Blockchains, also known as “distributed ledger technologies” (DLT) are perhaps the emerging innovation that, in the years leading up to and including 2019, is raising the highest expectations for HRM in the 4.0 business environment. In essence, a blockchain is a very specific type of database, with characteristics that made it the ideal application for cryptocurrencies like Bitcoin. Within the context of digital- or e-HRM, there is potential to improve human resource management (HRM) processes using blockchains for employment screening, credential and educational verification, worker contracts and payments, among others, notwithstanding questions about its efficiency vis-à-vis conventional alternatives (Maurer, 2018; Zielinski, 2018). The research questions examined in this chapter include the following: What are the main characteristics of blockchains? Will they be adopted in a widespread form, specifically by HRM departments? Constructs from Diffusion of Innovations (DOI) theory (Rogers, 2003) are used to inform the Human Resources scholarly and practitioner communities; this robust theory may help companies allocate resources (e.g., budgets, personnel, managerial time, etc.) in an evidence-informed manner. As of this writing, very few blockchain applications, such as credential verification and incident reporting, seem to hold a strong potential for adoption.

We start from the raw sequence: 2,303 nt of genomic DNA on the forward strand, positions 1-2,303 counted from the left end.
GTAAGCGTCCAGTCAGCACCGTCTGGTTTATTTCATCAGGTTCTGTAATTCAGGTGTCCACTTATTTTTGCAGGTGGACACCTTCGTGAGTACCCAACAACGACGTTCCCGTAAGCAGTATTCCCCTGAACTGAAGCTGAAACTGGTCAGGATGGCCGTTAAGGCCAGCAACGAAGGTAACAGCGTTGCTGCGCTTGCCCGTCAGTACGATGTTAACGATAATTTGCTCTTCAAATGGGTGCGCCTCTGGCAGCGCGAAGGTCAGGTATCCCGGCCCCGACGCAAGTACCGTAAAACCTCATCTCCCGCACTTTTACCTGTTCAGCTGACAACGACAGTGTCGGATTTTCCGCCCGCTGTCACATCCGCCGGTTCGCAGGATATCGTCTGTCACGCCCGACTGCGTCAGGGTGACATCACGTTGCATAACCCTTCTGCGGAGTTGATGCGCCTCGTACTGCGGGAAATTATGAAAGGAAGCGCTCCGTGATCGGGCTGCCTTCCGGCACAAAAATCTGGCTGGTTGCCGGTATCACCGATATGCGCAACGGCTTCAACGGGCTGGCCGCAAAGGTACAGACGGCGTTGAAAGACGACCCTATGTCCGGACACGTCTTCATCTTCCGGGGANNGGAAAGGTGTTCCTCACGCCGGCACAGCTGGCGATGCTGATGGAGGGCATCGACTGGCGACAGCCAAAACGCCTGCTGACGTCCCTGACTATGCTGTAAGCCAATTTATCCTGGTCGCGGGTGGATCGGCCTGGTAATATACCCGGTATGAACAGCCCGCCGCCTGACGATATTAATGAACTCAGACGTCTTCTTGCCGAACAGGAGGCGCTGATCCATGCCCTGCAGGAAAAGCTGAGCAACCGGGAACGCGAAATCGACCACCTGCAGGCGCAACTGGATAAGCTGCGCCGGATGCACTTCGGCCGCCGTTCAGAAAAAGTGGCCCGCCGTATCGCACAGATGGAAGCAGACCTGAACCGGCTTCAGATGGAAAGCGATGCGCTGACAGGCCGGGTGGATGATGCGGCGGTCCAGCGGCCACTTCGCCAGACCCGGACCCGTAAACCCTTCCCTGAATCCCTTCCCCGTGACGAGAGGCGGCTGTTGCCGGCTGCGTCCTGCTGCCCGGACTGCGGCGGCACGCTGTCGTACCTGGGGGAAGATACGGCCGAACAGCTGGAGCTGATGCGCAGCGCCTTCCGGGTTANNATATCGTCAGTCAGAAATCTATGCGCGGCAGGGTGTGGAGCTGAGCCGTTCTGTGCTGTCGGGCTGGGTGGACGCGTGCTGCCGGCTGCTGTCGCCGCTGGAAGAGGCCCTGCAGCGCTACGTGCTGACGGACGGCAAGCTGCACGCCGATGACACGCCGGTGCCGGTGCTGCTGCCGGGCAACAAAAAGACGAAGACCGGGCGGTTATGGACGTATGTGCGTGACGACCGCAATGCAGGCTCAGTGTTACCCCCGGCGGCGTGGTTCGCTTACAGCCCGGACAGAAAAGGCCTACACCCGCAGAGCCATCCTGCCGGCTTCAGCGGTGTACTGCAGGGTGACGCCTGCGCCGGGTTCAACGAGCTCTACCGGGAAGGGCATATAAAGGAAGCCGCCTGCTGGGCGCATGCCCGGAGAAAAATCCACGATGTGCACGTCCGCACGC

An increased understanding of the capabilities needed for HR Analytics and how to build synergies from these capabilities is of practical and academic importance. Using the lens of Systems Theory, an explorative case study is performed in a multinational food distribution company that is building its HR Analytics Capabilities. In this study, the synergistic enablers and mechanisms have been examined in practice for the domain of HR Analytics and the BA Capabilities involved (clustered into Technology, Governance, Analytic Practices and Processes, People and Culture). Examples of (in)compatibilities, integration efforts, mechanisms and synergistic outcomes are given from the case organization. This study provides insights on how in practice the interaction between BA Capabilities can lead to synergistic relationships and synergistic outcomes and through what mechanisms and enablers this is being facilitated. The study contributes to HR Analytics and IS literature in terms of the use of synergistic enablers and mechanisms in practice.